Four years after the global financial crisis, the British economy remains flat on its back, the Bank of England confirmed yesterday. The Bank also warned that George Osborne's new scheme to kickstart lending to credit-starved households and businesses might end up boosting bank profits rather than helping the economy.
The Bank slashed its 2012 official growth forecast, saying the economy will experience zero growth over the year. As recently as May, the Bank had expected the UK economy, which is in the grip of a double-dip recession, to grow by 0.8 per cent.
It also downgraded its medium-term forecast, saying that the economy will be growing at 2 per cent in two years' time, down from the 2.7 per cent it forecast in May. The British economy is not now expected by the Bank to recover the economic ground lost in the 2008-09 recession until 2014.
The new forecast brings the Bank into line with the consensus of City economists and leaves the Office for Budget Responsibility (OBR) – the Chancellor's official forecaster –isolated. In March, the OBR estimated the economy would expand by 0.8 per cent in 2012, rising to 2 per cent in 2013 and 2.7 per cent in 2014. The OBR is widely expected to downgrade its own growth forecasts in November, which would prompt the watchdog to increase estimates of how much the Government will need to borrow. This would throw the Chancellor's deficit reduction strategy off course once again and heap further pressure on Mr Osborne to adopt a fiscal "Plan B".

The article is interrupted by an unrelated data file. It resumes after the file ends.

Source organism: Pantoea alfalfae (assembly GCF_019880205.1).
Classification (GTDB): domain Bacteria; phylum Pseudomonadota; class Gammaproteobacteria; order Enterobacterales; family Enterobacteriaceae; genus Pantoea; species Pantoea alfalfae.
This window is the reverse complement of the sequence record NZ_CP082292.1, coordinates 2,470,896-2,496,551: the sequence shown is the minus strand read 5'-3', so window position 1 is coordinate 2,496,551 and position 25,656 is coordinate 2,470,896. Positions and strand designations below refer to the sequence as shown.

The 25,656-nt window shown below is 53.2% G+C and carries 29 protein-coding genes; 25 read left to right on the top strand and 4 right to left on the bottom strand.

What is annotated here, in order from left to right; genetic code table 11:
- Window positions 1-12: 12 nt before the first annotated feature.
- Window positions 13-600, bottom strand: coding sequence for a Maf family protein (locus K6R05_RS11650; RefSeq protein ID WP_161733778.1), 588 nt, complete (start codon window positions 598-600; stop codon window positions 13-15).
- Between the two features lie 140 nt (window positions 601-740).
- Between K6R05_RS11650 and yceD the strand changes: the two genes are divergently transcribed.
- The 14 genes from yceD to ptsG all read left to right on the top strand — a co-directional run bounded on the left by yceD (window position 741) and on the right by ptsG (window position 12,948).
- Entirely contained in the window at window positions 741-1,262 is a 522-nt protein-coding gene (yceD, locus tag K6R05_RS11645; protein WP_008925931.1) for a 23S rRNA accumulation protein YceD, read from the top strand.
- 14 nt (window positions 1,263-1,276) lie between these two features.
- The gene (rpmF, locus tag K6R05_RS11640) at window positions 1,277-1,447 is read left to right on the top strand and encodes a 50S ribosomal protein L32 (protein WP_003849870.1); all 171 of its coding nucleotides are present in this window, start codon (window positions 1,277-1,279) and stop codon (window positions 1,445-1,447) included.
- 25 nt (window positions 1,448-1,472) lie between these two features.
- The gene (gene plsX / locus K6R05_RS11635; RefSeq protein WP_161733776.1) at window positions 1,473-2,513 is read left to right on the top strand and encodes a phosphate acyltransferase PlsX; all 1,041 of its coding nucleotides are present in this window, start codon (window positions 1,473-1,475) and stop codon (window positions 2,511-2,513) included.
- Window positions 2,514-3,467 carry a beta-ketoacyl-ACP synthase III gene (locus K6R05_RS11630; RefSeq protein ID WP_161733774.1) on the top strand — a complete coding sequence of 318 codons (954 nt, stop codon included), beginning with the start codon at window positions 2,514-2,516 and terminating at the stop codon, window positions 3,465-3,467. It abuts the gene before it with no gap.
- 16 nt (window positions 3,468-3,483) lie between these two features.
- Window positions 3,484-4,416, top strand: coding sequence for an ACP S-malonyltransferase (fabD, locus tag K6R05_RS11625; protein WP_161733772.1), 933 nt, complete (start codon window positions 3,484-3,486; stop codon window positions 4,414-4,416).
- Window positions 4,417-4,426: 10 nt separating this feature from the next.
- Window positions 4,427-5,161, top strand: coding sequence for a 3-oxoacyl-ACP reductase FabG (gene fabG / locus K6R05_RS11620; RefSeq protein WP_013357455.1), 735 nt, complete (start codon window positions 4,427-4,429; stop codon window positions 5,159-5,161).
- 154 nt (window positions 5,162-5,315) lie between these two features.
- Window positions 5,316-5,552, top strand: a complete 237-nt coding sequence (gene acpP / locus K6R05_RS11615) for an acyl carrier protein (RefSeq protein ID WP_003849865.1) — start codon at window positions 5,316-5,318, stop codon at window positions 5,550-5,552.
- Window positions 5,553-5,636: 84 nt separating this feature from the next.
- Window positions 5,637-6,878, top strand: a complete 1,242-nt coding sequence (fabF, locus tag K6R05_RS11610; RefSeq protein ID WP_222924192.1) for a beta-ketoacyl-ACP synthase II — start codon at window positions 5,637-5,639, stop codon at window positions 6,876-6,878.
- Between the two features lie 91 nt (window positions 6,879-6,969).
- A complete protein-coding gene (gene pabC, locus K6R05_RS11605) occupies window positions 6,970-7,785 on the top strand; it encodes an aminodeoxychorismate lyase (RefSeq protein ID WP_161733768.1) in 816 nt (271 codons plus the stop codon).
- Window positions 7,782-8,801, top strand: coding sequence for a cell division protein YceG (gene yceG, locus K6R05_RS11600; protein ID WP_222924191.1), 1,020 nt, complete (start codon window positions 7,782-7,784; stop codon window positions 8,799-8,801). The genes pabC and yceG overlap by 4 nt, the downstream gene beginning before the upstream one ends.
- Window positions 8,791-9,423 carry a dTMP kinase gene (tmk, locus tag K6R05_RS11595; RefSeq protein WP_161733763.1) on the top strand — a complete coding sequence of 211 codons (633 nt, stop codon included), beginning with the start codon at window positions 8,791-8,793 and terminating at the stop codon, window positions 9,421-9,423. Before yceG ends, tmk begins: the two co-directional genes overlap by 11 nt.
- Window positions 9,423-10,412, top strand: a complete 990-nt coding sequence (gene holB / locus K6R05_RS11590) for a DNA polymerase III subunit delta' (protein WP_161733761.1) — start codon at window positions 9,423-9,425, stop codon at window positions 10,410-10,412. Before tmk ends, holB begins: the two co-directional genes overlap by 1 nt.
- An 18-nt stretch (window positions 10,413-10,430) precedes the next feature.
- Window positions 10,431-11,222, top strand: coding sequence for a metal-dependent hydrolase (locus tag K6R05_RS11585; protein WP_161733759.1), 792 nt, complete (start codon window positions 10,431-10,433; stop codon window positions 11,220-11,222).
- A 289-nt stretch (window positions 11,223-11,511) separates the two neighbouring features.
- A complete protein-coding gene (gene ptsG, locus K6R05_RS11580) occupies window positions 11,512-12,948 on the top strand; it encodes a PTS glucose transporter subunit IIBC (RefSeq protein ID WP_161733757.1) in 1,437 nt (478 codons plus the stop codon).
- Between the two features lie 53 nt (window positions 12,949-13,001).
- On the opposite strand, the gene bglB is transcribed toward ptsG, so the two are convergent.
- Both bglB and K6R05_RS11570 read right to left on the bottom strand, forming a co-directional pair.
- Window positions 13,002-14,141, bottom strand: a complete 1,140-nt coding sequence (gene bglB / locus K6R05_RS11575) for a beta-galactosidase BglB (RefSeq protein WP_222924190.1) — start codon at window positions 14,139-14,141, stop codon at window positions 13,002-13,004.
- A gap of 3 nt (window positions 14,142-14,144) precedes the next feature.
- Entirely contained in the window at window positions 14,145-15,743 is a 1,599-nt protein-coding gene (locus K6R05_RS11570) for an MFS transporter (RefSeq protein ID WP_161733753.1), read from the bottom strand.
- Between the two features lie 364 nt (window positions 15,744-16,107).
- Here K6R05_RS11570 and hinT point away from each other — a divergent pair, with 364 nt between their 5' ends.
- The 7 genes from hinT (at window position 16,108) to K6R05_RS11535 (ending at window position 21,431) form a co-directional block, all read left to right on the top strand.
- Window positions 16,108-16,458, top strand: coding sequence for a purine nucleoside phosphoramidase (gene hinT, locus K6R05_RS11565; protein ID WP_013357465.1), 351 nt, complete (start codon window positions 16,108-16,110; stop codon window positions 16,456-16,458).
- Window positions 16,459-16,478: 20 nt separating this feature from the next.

"With growth forecasts slashed yet again, not just this year but in future years too, it is clear that we cannot go on with the same failing plan from this Government," said Labour's Rachel Reeves.
Mr Osborne described the state of the economy yesterday as "disappointing" but said that he would give "110 per cent attention and effort and energy" to getting it moving.
But in a further blow to the Chancellor, the Bank's Inflation Report admitted that the £80bn "Funding for Lending" scheme, unveiled last month, could end up boosting banks' profits rather than channelling credit to hard-pressed businesses.
The report said: "It is possible that some banks raising funding through the Scheme will take the opportunity to boost profits and capital rather than lowering lending rates."
The Bank's Governor, Sir Mervyn King, blamed the sharp downgrade in its growth forecasts on the eurozone crisis. The Bank also downgraded its inflation outlook, saying the 2 per cent target should be hit by the end of the year.
There were further signs of economic crisis on the Continent, where the French central bank predicted that the French economy will return to recession this year.Reuse content